There are myriads of events and experiences in Acts unique to the foundational period of the New Testament church. There are also descriptive and prescriptive acts and statements that continue on in the life of the New Testament church. We must proceed cautiously as we seek to delineate between them.
The book of Acts is the sequel to the record of the history of the earthly life and ministry of Jesus. Rather than recording what Jesus did and taught during His earthly ministry, Lukes gives us the record of the history of the ascended Jesus through His apostles for the advancement of the Kingdom in the fullness of redemptive history. Acts is, in short, the history of the extension of the Messianic ministry through His Apostles–and two in particular, Peter and Paul. As Richard Gaffin has explained, “Acts documents a completed apostolic history.” The Gospels and Luke give us the history of the facts of Jesus and, by way of Messianic extension, to His Apostles. The New Testament Epistles give us the divinely inspired interpretation of those facts. If we want to understand how to read the Acts of the Apostles as we are intended to read it, then we need to do so in light of the full revelation of the New Testament epistles. As we do so, we learn that there is much in the book of Acts that was extraordinary and uniquely crafted by God for that time and for a specific purpose. At the same time, all of it has a bearing on our Christian lives today.
It is important to note that Acts begins in the period between the resurrection and ascension of Jesus. This is vastly more important than most people recognize. By focusing on the forty days between the resurrection and the ascension, Luke fixes our attention on Jesus rather than on the Apostles. In fact, even though the book of Acts will go on and focus on the ministry of two of the Apostles, it is essentially “the acts of the risen and ascended Jesus through the Apostles for the foundation of the New Testament church throughout the world.” Lukes tells us that Jesus taught the disciples the things concerning the kingdom of God during the forty day period. Much has been written in church history concerning the probable content of our Lord’s teaching during this period. Whatever the precise identification of the teaching, we can conclude that Jesus was giving the disciples the fuller revelation that would form the essence of the foundational revelation that we find throughout the book of Acts and in the New Testament epistles.
Since this epoch was foundational, many of the events recorded in it have a once-for-all nature to them. A brief consideration of opening events in the book will help guide through the process of determining what was unique and what is normative for us today:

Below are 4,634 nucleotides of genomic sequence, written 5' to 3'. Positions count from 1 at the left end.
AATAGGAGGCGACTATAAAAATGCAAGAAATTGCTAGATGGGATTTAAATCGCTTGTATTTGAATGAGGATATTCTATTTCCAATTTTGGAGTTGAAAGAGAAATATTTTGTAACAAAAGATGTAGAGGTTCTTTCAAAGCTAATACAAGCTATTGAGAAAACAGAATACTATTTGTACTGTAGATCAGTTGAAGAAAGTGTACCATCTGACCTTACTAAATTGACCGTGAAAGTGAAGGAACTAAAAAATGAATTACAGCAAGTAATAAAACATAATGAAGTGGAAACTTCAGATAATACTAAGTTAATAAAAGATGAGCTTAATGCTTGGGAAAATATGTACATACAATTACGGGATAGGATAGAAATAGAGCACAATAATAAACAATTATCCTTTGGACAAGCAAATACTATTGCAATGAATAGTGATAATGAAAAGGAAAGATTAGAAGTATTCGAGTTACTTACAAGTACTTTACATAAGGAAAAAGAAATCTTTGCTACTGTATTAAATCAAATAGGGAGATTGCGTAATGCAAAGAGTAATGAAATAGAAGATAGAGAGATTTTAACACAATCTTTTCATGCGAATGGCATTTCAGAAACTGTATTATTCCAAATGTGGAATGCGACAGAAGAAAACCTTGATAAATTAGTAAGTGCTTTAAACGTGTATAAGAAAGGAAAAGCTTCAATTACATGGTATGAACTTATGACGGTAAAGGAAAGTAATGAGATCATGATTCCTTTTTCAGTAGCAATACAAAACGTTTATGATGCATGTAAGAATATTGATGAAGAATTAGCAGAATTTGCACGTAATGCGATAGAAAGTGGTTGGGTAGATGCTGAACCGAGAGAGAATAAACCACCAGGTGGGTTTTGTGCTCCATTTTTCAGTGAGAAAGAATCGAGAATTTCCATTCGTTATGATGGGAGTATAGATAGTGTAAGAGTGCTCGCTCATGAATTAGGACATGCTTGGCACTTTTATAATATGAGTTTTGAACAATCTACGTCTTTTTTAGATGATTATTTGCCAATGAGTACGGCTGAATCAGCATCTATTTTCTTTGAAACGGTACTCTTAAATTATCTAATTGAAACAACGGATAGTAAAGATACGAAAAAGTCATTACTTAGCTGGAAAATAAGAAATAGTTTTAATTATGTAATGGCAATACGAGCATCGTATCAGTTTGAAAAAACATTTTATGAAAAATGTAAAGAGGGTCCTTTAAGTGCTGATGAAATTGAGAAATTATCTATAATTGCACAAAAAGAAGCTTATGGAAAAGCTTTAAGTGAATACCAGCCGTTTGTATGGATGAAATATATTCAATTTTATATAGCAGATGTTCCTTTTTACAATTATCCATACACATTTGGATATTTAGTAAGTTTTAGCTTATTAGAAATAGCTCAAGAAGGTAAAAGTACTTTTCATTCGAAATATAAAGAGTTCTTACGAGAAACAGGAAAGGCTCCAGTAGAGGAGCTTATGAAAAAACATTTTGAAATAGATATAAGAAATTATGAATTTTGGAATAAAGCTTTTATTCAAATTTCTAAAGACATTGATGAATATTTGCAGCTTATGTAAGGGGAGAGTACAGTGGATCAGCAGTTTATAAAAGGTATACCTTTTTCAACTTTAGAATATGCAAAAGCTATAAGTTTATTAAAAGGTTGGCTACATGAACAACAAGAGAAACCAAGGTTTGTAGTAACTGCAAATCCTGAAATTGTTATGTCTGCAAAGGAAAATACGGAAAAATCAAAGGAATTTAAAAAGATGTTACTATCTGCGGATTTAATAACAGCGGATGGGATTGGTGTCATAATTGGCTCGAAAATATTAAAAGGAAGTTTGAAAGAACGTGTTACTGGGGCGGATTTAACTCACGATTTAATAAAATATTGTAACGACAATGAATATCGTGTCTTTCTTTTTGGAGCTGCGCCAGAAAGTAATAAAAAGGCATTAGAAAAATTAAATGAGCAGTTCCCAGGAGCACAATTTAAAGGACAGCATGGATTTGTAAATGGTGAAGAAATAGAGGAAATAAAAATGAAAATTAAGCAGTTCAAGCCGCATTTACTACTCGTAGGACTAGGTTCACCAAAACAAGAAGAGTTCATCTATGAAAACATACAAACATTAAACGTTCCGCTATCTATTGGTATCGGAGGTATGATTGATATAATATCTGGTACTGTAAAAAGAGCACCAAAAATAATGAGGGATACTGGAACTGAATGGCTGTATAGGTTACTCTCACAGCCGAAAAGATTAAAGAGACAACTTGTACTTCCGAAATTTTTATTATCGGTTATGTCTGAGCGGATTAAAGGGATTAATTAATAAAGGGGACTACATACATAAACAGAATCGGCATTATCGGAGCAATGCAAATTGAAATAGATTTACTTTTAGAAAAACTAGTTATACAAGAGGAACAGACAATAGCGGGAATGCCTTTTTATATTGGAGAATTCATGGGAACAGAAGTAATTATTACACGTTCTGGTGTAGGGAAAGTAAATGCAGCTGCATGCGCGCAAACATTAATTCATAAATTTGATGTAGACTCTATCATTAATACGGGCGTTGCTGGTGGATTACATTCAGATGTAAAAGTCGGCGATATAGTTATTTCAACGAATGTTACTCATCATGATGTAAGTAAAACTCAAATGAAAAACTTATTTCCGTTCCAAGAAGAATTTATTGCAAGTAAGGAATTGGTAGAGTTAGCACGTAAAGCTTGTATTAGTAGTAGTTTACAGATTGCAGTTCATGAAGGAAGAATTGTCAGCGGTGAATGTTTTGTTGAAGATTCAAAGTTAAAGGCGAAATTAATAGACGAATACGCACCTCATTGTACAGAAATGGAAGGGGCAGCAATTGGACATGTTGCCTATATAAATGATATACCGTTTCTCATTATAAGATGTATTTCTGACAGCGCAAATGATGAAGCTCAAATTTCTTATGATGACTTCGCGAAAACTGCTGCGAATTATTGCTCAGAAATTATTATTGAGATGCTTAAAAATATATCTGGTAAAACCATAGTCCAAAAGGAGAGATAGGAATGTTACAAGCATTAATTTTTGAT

In his Perspectives on Pentecost, Richard Gaffin has done us a great service by explaining that Pentecost was as unique as the death, burial, resurrection, and ascension of Christ. Pentecost was, in fact, part of the once-for-all saving work of the ascended Jesus. Christ was pouring out His Spirit as He had promised He would do–but was doing so in an extraordinary and unmistakable way so that His disciples would know that the Kingdom of God had truly come. Jesus was again breaking into time and space–this time by the promised Holy Spirit. Pentecost was the ascended Jesus’ grand re-entrance, the inauguration of what He had promised the disciples (John 14–16) and fulfilled by His death and resurrection. Jesus was bringing the end time epoch to inauguration in the outpouring of the Spirit on Pentecost.
To be fair, there were smaller scale experiences that were similar to that of Pentecost in Acts. For instance, in chapters 8, 10, 11, and 19, we find outpourings of the Spirit on Gentiles–accompanied by signs and wonders. We need to learn to conceptualize what appear to be Pentecostal experiences as extensions of Pentecost among the Gentiles. What we have in these passages is an expansion or spreading of the scope of the baptism of the Holy Spirit. They are extensions of the dominion of the Spirit in the manifestation of the Kingdom of God. The significance does not lie first of all in the empowering of a number of believers; rather, these events have their significance in the redemptive historical context–namely, the Gospel going to the Jew first and also to the Greek. This is highlighted by the Apostle’s reference to the pronouns “we,” “us,” “they” and “them.” Peter says, “God gave the same gift to them as he gave to us” (11:17). It is a visible confirmation of the benefits of the Gospel going, for the first time, to the Gentile nations–just as it had come to the Jewish people. This also belongs to the historia salutis (i.e. the history of salvation). It is part of that once-for-all non-repeatable work of the ascended Jesus in the fulness of time.